A better death is as important as a good life, say the founders of two of the city’s newest palliative and end-of-life care centres.
Nobody thought he would be able to play the piano again. But before he died towards the end of last year, this elderly musician, who lived on Marine Drive and was suffering from spinal cancer, briefly rediscovered the joy of music, and his poignant notes lingered in the salty air at his home.
“Later on, since he would have problems sleeping at night, he would want recommendations on shows to watch. One day, he called me and said he could sense his time was up. But he wanted me to continue recommending shows to other people. He thought they were very good. In the end, he died a peaceful death,” says Devaunshi Mehta.
Mehta is a psychologist at Palcare, which, along with Romila Palliative Care, is among the most recent addition to the city that treats people with terminal illnesses, primarily cancer. Behind both Palcare and Romila are stories of personal loss.
“The medical system here is geared towards looking for cures. But sometimes you have to let go,” says Pheroza Bilimoria who lost her husband Jimmy, a top Tata executive, to lung cancer in 2013. “Back then, I, too, hoped that he would be cured, and since money was not a constraint, we rushed from one hospital to another. It didn’t matter – Jimmy died a difficult death.”
Bilimoria, a former publishing professional, set up Parel-based Palcare, which provides home-based care to patients, in December 2015, with help from the Tata Trusts and industrialist Anand Mahindra. She says that people always want to die at home, surrounded by their loved ones and not “hooked to hundreds of tubes in a hospital”.
But Mumbai — and the entire country, with the exception of Kerala — has too few palliative care centres. “About seven and a half lakh people (according to the National Institute of Cancer Prevention and Research) are diagnosed with cancer each year in India, and the mortality rate is between 70 to 80 per cent. But we still don’t talk about death as much as we should.” (According to social entrepreneur network Ashoka, India has about 50 lakh people who require palliative care, but only two percent get it.)
Palliative care is not only about the management of pain — with opioid medications such as morphine — and symptom management, but it is also about resolving issues such as guilt, resentment and spiritual torment in patients. “There’s a lot of anger in people — this thing about ‘why me?” — and many believe they are afflicted with the disease because of something they have done,” says Mehta. Plus, it is also about helping families come to terms with the grief and loss. “Several of them don’t know how to deal with a patient who is dying of advanced cancer, or a similarly life-limiting disease. The poor come to us more readily, because they have no choice; the rich keep looking for cures before getting in touch,” says Bilimoria, whose team of about 15, including doctors and nurses, is at present treating 251 patients at their homes.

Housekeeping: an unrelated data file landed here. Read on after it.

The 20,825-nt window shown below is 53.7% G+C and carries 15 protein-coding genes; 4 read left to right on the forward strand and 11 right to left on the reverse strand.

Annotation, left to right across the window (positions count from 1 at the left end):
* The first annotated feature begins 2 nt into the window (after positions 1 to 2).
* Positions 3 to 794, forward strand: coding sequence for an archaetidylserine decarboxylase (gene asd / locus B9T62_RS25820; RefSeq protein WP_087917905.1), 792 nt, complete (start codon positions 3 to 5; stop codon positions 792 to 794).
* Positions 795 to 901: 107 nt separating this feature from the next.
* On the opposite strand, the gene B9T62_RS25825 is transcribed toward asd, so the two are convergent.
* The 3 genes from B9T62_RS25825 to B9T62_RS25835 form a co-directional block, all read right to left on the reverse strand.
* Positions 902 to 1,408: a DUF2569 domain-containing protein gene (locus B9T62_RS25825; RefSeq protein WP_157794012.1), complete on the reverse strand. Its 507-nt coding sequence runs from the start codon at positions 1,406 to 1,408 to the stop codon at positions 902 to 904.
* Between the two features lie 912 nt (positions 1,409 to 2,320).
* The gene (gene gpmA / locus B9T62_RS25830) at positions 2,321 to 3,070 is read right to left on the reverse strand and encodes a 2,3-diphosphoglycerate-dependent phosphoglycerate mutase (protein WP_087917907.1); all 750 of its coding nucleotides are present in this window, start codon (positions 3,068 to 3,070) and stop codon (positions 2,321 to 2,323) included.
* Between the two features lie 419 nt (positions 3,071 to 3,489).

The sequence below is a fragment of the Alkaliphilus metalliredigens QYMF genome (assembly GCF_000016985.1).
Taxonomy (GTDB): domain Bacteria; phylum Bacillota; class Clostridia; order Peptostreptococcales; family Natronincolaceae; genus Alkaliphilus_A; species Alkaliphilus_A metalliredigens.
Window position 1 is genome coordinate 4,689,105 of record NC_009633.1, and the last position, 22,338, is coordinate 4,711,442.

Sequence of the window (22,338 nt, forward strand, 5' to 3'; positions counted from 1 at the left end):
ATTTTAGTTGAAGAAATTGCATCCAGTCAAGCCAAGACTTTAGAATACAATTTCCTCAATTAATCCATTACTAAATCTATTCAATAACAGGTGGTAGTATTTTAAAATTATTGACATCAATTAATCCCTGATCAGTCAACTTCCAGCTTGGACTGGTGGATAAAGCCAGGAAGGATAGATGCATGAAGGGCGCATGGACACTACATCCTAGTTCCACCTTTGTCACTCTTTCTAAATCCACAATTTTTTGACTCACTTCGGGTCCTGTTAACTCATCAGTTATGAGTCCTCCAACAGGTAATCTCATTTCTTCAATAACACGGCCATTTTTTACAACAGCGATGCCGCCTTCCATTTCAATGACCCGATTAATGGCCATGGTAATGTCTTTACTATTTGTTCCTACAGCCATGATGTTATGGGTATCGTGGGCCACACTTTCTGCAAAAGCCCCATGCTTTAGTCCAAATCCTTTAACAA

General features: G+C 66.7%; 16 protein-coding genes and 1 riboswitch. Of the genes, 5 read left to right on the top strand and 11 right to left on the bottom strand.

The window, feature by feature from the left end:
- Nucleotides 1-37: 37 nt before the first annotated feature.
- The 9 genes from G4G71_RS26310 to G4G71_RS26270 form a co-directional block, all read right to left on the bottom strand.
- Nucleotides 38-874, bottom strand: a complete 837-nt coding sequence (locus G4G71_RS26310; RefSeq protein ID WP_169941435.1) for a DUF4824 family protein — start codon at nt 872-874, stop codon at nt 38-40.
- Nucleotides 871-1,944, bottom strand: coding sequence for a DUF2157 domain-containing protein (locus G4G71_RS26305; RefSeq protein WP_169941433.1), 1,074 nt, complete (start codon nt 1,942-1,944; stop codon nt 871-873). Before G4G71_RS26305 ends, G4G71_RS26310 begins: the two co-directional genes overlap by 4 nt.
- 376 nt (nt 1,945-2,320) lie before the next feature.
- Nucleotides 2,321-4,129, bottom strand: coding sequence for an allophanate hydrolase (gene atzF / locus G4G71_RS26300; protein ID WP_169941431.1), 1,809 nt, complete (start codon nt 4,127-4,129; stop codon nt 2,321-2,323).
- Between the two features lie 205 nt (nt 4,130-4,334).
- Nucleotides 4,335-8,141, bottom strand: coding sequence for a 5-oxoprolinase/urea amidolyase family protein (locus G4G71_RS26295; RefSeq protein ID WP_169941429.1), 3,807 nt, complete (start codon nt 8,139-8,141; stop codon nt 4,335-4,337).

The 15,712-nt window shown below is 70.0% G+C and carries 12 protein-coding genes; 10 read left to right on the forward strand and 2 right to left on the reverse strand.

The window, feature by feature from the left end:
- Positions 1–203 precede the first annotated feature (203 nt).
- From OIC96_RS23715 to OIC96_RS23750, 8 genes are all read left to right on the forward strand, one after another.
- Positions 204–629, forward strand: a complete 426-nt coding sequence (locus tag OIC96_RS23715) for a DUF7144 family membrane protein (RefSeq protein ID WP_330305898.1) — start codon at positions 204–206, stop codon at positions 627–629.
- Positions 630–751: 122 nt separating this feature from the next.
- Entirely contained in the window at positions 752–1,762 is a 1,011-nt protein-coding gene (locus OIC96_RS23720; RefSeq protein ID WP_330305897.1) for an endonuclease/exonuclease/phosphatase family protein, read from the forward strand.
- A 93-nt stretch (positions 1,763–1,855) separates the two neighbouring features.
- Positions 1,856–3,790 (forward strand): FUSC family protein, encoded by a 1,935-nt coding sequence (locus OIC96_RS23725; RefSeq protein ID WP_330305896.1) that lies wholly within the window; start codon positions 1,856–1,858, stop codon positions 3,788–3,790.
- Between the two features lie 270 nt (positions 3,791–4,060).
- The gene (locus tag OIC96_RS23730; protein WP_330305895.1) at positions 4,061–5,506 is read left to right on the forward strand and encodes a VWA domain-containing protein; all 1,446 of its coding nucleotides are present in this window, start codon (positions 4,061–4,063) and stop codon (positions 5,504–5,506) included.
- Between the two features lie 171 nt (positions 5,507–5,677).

India has around 269 palliative care centres. About 169 of these are in Kerala, and 25 years before we had a National Program for Palliative Care, Dr M R Rajagopal founded the Pain and Palliative Care Society in Kozhikode in a single room at the city’s Government Medical College. Today, he heads the Thiruvananthapuram-headquartered Pallium India that runs over 100 palliative care centres in Kerala and several more outside the state.
“The greatest resistance to palliative care comes from medical professionals themselves, and it is still not taught as a subject unlike in the West,” says Rajagopal. Palliative care, says Rajagopal, first took root in Kerala as a communitydriven movement funded by donations from laypeople and supported by volunteers. But the government was quick to support it by relaxing narcotics regulations to permit use of morphine. “Kerala was also the first state to draft a Palliative Care Policy, in 2008. Today both Karnataka and Maharashtra, too, have palliative care policies, but what matters is the implementation.”
Kerala was the first state to focus on palliative care, because it had already tackled issues that still plague other parts of the country such as infant mortality, says Dr Armida Fernandez, the former dean of Lokmanya Tilak General Hospital and Medical College.